Background: Human papillomavirus (HPV)-associated anogenital malignancies occur frequently in patients with human immunodeficiency virus (HIV) infection and the acquired immunodeficiency syndrome (AIDS). The purpose of our study was to determine if the high frequency of these cancers is due to lifestyle factors associated with both HPV and HIV infections or to immunosuppression following HIV infection.
Methods: We studied invasive and in situ HPV-associated cancers among 309 365 U.S. patients with HIV infection/AIDS (257 605 males and 51 760 females) from 5 years before the date of AIDS onset to 5 years after this date. Sex-, race-, and age-standardized ratios of observed-to-expected cancers served as measures of relative risk (RR). Trend tests were used to evaluate changes in the RRs during the 10 years spanning AIDS onset. All statistical tests were two-sided.
Results: All HPV-associated cancers in AIDS patients occurred in statistically significant excess compared with the expected numbers of cancers. For in situ cancers, overall risks were significantly increased for cervical (RR = 4.6; 95% confidence interval [CI] = 4.3-5.0), vulvar/vaginal (RR = 3.9; 95% CI = 2.0-7. 0), anal (in females, RR = 7.8 [95% CI = 0.2-43.6]; in males, RR = 60.1 [95% CI = 49.2-72.7]), and penile (RR = 6.9; 95% CI = 4.2-10.6) cancers, and RRs increased during the 10 years spanning AIDS onset for carcinomas in situ of the cervix (P: for trend <.001), vulva/vagina (P: for trend =.04), and penis (P: for trend =.04). For invasive cancers, overall risks were significantly increased for cervical (RR = 5.4; 95% CI = 3.9-7.2), vulvar/vaginal (RR = 5.8; 95% CI = 3.0-10.2), and anal (RR = 6.8; 95% CI = 2.7-14.0) cancers in females and for anal (RR = 37.9; 95% CI = 33.0-43.4), penile (RR = 3. 7; 95% CI = 2.0-6.2), tonsillar (RR = 2.6; 95% CI = 1.8-3.8), and conjunctival (RR = 14.6; 95% CI = 5.8-30.0) cancers in males. However, RRs for invasive cancers changed little during the 10 years spanning AIDS onset.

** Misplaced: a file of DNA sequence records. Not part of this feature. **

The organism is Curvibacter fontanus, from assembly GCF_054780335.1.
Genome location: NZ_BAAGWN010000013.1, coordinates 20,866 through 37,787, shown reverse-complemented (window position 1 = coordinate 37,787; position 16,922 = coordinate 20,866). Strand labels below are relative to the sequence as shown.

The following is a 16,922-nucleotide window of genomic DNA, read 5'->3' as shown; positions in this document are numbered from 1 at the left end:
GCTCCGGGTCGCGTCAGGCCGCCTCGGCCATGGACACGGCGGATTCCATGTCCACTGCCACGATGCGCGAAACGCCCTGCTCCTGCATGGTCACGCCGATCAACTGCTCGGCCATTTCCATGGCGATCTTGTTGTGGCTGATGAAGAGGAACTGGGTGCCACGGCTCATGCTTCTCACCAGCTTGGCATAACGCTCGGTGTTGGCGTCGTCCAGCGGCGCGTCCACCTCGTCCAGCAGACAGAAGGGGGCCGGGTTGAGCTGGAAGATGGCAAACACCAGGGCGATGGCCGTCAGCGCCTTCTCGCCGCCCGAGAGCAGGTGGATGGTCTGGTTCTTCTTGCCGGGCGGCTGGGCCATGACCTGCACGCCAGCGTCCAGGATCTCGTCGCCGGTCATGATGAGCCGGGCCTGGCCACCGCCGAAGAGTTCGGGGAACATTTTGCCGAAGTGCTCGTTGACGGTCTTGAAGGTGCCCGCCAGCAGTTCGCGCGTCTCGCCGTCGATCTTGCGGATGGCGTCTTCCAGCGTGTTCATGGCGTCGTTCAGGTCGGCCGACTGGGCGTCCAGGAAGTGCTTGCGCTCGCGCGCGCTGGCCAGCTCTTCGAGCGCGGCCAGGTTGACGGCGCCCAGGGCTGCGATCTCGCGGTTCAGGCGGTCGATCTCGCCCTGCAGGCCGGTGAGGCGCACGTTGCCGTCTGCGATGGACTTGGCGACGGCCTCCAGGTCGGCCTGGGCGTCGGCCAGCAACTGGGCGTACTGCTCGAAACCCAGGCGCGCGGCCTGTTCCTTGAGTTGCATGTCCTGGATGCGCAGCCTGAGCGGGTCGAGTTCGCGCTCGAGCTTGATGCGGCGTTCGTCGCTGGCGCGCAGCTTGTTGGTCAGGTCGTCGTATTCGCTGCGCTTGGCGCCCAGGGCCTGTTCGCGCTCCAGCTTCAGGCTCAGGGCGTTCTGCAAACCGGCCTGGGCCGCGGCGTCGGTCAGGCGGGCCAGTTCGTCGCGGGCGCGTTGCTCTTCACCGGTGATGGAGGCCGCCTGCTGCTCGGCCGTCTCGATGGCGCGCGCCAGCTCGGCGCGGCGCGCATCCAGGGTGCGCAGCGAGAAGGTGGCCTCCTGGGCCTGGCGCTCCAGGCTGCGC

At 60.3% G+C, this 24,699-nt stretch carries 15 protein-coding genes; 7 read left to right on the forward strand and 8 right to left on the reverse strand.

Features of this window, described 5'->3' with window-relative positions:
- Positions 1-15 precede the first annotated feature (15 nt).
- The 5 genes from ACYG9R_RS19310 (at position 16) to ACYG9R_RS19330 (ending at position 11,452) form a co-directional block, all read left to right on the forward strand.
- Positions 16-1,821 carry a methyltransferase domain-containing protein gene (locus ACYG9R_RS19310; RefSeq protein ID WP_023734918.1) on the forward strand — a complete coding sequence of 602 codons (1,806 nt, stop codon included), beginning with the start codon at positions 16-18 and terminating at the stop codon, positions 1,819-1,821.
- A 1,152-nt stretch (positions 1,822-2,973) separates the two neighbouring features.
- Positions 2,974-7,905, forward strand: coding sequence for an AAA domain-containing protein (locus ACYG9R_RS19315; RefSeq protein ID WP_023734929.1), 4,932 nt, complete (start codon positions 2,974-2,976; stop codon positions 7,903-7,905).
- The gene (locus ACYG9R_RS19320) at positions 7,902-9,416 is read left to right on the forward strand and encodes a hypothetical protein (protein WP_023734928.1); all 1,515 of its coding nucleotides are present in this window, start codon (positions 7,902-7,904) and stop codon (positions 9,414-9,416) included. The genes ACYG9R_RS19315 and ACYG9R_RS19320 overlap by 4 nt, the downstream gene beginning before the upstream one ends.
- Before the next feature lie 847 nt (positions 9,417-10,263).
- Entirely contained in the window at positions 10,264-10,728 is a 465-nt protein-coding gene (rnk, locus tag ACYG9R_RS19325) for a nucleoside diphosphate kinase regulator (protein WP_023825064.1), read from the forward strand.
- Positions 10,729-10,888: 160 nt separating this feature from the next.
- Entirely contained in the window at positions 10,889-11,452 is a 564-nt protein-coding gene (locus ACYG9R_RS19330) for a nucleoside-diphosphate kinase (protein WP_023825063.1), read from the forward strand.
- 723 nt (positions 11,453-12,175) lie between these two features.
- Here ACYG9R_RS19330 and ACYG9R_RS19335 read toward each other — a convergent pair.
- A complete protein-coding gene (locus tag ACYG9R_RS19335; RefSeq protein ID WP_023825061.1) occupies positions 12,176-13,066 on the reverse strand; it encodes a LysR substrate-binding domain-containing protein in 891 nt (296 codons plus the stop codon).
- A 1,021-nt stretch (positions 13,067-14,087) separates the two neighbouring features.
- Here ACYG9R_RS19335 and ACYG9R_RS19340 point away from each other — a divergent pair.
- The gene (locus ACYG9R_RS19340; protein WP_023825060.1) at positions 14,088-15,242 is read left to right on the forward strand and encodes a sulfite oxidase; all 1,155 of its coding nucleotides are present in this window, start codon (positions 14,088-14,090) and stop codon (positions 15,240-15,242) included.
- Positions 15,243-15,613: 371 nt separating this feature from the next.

Conclusions: HPV-associated malignancies occur at increased rates in persons with HIV/AIDS. Increasing RRs for in situ cancers to and beyond the time of AIDS onset may reflect the gradual loss of control over HPV-infected keratinocytes with advancing immunosuppression. However, the lack of a similar increase for invasive HPV-associated cancers suggests that late-stage cancer invasion is not greatly influenced by immune status.